Simon Tual-Chalot, Newcastle University, UK
  • Le 07 June 2024
    Amphi DE
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  • 11h30

m6A RNA methylation in vascular health and disease

m6A RNA methylation in vascular health and disease

Simon Tual-Chalot, PhD
Group Leader at Biosciences Institute, Newcastle University


Since more than half a century, it is known that RNA molecules may undergo >170 different types of chemical modifications by dedicated RNA enzymes. However, only recently, technological advancements allowed us to identify and characterize these modifications across the species. RNA modifications control all aspects of RNA life and are thus involved in several cellular processes and functions. RNA modifications are not only important for the maintenance of health, but may also affect the development and progression of human disease. N6-methyladenosine (m6A) RNA methylation is the most prevalent, abundant and conserved internal cotranscriptional modification in eukaryotic RNAs. m6A RNA modification is added by the m6A methyltransferase core complex, METTL3/14 and WTAP. Whether m6A RNA methylation controls endothelial homeostatic processes remain yet elusive. Understanding the exact molecular mechanisms that orchestrate endothelial cell function and response to environmental stimuli is, thus, essential for the discovery and development of novel biomarkers and therapeutic strategies in vascular disease.


Dr Simon Tual-Chalot (@SimonTualChalot) received his PhD in Cardiovascular Physiology in 2011 from the University of Angers, France, and revealed the importance of extracellular vesicles in driving endothelial dysfunction in hypoxia-related diseases. He joined Newcastle University in 2012, supported by a Marie Curie Intra-European Fellowship to work on the cardioprotective role of endoglin. In 2015 he became a joint investigator on a British Heart Foundation grant, and gained a ‘Young Investigator Award’ from Cure HHT, to continue investigations on how endothelial endoglin regulates cardiovascular integrity. Between 2018-2023, Dr Tual-Chalot has been a member of the Stellos lab, working on the role of RNA-based mechanisms in endothelial cells. In 2024, Dr Tual-Chalot started his own group, funded by the British Heart Foundation and the Royal Society, studying the epitranscriptomic control of endothelial function during vascular ageing. He is an active member of society relevant to Ageing, Cardiovascular Research and ECR development. In 2021, he was appointed as the nucleus member of the working group ‘Small Vessels’ of the European Society of Hypertension, a research network that promotes cooperative research projects and generates position papers and educational material.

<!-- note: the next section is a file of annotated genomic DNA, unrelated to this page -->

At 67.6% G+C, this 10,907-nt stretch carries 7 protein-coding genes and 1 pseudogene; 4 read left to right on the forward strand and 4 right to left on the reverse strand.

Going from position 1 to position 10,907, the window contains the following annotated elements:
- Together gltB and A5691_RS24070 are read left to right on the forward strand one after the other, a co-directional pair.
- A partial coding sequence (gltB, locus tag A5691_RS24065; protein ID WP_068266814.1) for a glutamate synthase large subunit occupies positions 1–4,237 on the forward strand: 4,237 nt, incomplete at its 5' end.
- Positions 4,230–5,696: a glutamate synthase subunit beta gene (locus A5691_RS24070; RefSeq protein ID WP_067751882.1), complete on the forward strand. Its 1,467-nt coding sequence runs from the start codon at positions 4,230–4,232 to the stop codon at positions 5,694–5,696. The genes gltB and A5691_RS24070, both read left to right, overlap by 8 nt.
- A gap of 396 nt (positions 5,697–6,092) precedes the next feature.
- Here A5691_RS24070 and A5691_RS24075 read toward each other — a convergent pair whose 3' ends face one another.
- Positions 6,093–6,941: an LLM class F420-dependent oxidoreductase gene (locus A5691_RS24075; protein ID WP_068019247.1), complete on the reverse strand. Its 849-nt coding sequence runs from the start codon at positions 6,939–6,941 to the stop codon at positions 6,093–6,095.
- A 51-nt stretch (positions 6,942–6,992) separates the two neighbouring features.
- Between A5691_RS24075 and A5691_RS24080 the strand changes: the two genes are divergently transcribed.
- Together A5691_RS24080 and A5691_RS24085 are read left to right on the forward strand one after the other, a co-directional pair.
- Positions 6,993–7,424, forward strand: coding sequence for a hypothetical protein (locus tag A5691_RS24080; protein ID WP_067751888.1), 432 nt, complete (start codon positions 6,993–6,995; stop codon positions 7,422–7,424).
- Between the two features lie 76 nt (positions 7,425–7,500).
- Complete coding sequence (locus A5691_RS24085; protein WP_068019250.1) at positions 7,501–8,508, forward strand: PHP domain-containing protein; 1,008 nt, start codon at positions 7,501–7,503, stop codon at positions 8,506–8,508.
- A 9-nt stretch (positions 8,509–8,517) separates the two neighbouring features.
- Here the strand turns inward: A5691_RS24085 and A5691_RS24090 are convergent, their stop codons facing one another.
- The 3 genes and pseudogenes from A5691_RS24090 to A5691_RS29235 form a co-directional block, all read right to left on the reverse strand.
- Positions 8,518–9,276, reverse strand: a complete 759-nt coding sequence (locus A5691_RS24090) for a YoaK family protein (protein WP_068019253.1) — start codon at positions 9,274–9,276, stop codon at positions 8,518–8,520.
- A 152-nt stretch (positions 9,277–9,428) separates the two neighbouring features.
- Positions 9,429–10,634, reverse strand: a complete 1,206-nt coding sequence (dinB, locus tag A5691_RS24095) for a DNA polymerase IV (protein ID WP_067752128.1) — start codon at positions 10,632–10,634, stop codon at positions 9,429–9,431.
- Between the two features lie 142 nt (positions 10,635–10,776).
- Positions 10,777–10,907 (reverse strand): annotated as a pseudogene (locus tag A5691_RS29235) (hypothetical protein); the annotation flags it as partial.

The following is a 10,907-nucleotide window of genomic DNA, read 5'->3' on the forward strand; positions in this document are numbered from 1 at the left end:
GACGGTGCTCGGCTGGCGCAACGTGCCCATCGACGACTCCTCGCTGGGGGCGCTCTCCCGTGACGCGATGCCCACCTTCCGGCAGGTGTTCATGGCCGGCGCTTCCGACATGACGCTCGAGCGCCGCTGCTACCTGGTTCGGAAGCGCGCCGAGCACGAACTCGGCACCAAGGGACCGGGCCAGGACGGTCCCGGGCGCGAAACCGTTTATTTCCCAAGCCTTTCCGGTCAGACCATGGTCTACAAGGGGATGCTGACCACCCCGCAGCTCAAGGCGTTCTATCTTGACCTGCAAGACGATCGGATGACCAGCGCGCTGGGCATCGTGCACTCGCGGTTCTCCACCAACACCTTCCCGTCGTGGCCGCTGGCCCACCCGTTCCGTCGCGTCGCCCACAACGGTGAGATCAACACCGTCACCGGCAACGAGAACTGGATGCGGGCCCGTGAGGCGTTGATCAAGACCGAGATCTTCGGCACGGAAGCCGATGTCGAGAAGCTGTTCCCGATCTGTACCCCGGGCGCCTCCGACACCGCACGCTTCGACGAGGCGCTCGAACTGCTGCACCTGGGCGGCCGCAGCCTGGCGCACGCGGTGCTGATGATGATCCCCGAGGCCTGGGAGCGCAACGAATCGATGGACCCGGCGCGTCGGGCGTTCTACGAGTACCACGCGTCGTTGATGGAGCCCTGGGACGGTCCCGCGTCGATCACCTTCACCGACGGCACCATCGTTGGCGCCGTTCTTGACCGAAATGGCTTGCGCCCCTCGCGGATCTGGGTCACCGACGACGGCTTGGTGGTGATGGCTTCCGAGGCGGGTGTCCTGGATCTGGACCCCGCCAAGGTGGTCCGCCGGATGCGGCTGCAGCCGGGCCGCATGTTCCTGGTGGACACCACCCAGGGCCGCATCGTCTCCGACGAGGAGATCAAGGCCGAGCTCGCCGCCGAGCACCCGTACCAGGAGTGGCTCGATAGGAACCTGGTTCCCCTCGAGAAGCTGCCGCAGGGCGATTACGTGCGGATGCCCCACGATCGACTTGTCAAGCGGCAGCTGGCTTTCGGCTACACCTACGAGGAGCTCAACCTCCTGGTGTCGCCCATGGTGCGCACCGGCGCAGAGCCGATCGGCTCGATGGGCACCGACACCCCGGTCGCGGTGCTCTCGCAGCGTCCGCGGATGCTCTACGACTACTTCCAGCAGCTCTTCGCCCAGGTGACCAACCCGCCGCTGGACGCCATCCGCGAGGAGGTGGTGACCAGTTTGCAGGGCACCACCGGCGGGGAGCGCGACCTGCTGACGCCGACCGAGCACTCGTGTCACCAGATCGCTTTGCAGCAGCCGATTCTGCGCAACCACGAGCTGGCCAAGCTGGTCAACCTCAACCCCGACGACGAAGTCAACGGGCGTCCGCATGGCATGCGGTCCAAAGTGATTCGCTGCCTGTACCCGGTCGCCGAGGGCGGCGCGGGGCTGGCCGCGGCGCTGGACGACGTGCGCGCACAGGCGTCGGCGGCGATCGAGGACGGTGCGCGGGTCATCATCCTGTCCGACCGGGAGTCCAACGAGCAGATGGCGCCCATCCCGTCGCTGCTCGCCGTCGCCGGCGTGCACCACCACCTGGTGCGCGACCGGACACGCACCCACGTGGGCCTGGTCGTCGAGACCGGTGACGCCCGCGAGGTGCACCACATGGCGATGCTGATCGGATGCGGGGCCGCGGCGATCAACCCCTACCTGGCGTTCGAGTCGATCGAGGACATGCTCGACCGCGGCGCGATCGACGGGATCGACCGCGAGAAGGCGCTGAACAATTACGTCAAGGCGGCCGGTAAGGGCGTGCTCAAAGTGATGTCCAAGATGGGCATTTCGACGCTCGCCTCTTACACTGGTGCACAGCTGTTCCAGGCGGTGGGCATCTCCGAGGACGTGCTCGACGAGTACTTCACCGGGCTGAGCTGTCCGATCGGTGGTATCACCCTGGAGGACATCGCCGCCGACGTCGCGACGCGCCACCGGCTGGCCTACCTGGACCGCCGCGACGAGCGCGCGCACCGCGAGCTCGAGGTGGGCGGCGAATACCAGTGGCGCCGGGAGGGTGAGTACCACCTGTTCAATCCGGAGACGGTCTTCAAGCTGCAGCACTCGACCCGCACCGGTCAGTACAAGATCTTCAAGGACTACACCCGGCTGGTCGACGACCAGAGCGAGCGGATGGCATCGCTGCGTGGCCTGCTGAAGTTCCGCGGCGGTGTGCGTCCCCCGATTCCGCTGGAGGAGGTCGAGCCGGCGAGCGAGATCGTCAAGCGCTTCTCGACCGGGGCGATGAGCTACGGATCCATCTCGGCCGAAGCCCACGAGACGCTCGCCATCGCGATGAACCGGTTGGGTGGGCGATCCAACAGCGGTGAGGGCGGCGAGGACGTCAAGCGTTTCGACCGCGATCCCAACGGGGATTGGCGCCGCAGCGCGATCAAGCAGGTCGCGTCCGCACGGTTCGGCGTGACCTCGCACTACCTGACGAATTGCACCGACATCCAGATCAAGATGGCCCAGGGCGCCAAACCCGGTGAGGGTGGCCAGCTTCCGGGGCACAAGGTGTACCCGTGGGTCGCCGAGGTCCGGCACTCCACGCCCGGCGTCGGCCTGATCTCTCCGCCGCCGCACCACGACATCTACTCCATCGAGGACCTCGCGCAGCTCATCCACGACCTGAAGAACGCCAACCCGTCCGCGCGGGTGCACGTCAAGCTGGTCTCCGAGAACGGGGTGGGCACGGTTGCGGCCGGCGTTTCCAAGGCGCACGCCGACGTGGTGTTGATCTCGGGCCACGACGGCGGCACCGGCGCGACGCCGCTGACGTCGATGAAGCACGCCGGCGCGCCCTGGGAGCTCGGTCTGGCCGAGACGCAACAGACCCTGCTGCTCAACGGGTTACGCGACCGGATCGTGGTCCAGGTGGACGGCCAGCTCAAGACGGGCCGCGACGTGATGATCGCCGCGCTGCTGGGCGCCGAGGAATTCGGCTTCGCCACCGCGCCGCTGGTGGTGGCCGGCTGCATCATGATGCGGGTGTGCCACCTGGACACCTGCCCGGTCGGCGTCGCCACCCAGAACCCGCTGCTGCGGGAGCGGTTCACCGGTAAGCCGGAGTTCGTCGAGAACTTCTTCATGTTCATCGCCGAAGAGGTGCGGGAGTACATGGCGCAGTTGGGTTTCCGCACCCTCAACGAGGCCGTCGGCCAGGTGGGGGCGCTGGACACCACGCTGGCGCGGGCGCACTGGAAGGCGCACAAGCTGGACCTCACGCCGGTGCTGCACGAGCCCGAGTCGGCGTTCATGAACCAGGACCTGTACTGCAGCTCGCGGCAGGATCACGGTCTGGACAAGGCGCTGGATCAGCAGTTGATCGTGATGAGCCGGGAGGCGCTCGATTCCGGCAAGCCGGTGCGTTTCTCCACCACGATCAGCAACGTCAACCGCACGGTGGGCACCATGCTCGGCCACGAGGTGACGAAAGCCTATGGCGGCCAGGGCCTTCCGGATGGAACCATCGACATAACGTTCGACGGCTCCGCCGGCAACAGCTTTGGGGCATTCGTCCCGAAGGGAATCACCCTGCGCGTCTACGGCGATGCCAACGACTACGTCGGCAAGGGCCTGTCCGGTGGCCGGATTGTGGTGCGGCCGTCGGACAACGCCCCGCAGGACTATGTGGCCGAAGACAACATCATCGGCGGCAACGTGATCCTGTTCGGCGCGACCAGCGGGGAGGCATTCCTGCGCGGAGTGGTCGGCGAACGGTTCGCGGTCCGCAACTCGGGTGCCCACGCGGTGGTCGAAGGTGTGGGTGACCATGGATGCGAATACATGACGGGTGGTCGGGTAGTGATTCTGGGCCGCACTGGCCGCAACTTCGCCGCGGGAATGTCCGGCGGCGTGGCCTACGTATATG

Mis à jour le 19 April 2024.